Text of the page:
Well, it had to happen sometime. I can only say that I must be blessed or something to have been editing on my own system for…what, 6 years now?… and not one time did I have a drive fail on me in the middle of an edit. I have had failures AFTER I delivered. Or when I was loading something. A G-Raid here, LaCie there…bare Hitachi internal one other time. But not once DURING an edit have I had a RAID fail.
Until today. Er…yesterday (It is 3:14 AM as I write this).
I was working on network notes from a project that I am doing for the History Channel. I have a copy of ALL the footage at home…because the office where the production is located is in Long Beach, and I didn’t want to do the commute every day. Luckily, I have understanding producers. So I copied all of the footage onto a four drive SOHO RAID…set up as RAID 0. Yeah, that’s dangerous. I know. But I happened to have four 1TB drives sitting on my shelf, and this project took up 3.24TB of space…so I couldn’t do the RAID 5 that I wanted to. So I went with the risky RAID 0. Until I could afford to get four 2TB drives in there.
OK…so I am working along when I’d get some random crash. It wouldn’t be consistent. Well, the ERROR would, but when it happened wasn’t. Playing in the timeline…crash. Opening a clip in the Preview monitor…crash. Scrolling through the clips in the bin in SCRIPT VIEW…crash. (I am running Avid Media Composer 5 on this…BTW).
But then something else started happening. My media was starting to vanish. Files there were there before suddenly started coming up MEDIA OFFLINE when I hit them in the timeline. I turned on CLIP COLOR to reflect OFFLINE MEDIA. Boom…holes everywhere. In all my sequences. Footage I KNOW was there the day before. It wasn’t 2 hours later when suddenly playback stopped. I’d see the footage move for about 2 seconds, and then the picture would freeze…I’d get 3 more seconds of audio…then beachball. Damn.
Well, to try to make this long story shorter…I ran Disk First Aid on the RAID that said that it was unrepairable by it. So I ran DISK WARRIOR…and that check ran really slow…and said it was due to hardware errors. The amount of hardware errors ticked off like seconds on a watch. 1…2…3… 56…57….58… 115…116…117. Wow. After about 30 min Disk Warrior stopped and said there were A LOT of issues. It gave me the option to mount a proxy directory to allow me to copy all of the footage off the raid. Which I did.
Or rather, attempted to do.
In copying over the OMFI media folder (I had OMFI and MXF folders)…a thing that was about 3.04TB of footage…I got an estimate of 71 hours to complete this process. WOW. Really? That hardware failure must be bad. I tried one of the MXF folders (I have eight), the smallest one that was 105MB. That took 25 min to copy. Man, at this rate I wouldn’t be done until Halloween maybe….Thanksgiving. I had 3.24TB of footage!
I know…this isn’t that bad. This was a BACKUP of the footage that is located at the office. But copying that took a long time. And made copying WHILE editing tough. And I couldn’t let it just go over night because I had to do it in small chunks. LARGE chunks popped up copying errors (I just mention this to head off the obvious COMMENT questions I feel I might get).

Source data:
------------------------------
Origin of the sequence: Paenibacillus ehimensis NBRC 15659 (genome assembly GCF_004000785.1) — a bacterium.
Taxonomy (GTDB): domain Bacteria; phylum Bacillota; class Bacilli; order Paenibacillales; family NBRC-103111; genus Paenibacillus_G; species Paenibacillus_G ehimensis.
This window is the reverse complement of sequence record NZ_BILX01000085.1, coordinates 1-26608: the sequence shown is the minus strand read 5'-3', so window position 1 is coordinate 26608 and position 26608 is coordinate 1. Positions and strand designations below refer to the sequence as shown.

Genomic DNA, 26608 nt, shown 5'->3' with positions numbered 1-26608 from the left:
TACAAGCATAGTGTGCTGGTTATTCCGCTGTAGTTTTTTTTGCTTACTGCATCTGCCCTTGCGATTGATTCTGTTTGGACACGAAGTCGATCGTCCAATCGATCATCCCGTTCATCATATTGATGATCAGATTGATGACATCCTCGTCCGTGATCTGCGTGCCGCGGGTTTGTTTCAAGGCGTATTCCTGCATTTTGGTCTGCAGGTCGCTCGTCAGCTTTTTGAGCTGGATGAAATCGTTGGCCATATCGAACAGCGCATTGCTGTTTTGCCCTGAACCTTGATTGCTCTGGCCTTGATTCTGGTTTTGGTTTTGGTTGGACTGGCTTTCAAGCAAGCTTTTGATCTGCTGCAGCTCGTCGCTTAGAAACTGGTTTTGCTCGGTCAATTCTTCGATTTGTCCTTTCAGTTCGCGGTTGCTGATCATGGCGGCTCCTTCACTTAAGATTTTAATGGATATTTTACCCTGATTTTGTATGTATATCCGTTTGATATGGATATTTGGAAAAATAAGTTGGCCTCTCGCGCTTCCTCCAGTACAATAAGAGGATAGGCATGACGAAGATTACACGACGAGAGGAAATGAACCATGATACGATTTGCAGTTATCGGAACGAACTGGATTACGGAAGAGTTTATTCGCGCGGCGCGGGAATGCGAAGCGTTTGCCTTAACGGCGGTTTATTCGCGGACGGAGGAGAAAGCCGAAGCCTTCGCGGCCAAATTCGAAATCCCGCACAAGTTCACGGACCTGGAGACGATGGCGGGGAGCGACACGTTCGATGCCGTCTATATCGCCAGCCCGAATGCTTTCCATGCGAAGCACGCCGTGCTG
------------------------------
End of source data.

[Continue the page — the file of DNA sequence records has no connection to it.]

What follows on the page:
SO…I mention this situation to a friend of mine. A REAL tech head. And he gave me a tip.
“Open up Terminal…”
“Terminal? That old school text interface tool? Seriously?”
“Dude…I hated computers back when I was forced to use MS-DOS and do all this command line stuff. I can’t picture how this all works. My mind doesn’t work that way.”
“Hey, this is simple. REALLY simple. Trust me.”
He proceeded to tell me to type in a command, then things into the terminal…
“Wait…DRAG and DROP into the Terminal? You can do that?”
“Yeah…it’s pretty cool. Now come on…follow me.”
I didn’t get it at first. He isn’t the best guy at describing what to do. So he made a quick screen capture of the task I needed to do. OH…it was simple. Just for yucks I’ll make one and put it at the end of this blog post…for those of you who are like me. Need to see it.
What he had me do is type in “cp -r”, then press the space bar, then drag the file I wanted to copy onto the terminal…then the location folder where I wanted it to go…and press ENTER.
BAM. Lightning fast. Well, not FAST…but a bit faster than dragging and dropping in the Finder works…when it works properly. Why? Well, as he puts it: “It doesn’t copy over the finder directory. Is just brings over the files.” OK man…as long as it works. And it does. VERY fast. Now, there is no PROGRESS BAR to show you, well, the progress. Files are just being moved and you just need to know that they are going to where they are going. In opening the destination folder I could see the item number increase, and the GB available number decrease. That’s how I knew it was working.
WHY do this? Well, when the Finder gets stuck on copying a file…it STAYS on that file until it can copy it, or until it crashes. The Terminal copy hits a bad file, shoves it aside and continues on with the rest of the files. It puts the bad file at the end of the line. When it gets to it again, if it can’t copy it…if the file is too damaged…it skips it. What a GREAT way to root out bad files!
NOTE: You should use this ONLY in the case of emergency…like mine was. Mucking about in the terminal, when you don’t know what the hell you are doing (like I don’t), can be disasterous. So…use this only as a last resort. Unless you are a Terminal Geek.
OK…as promised…the visual representation.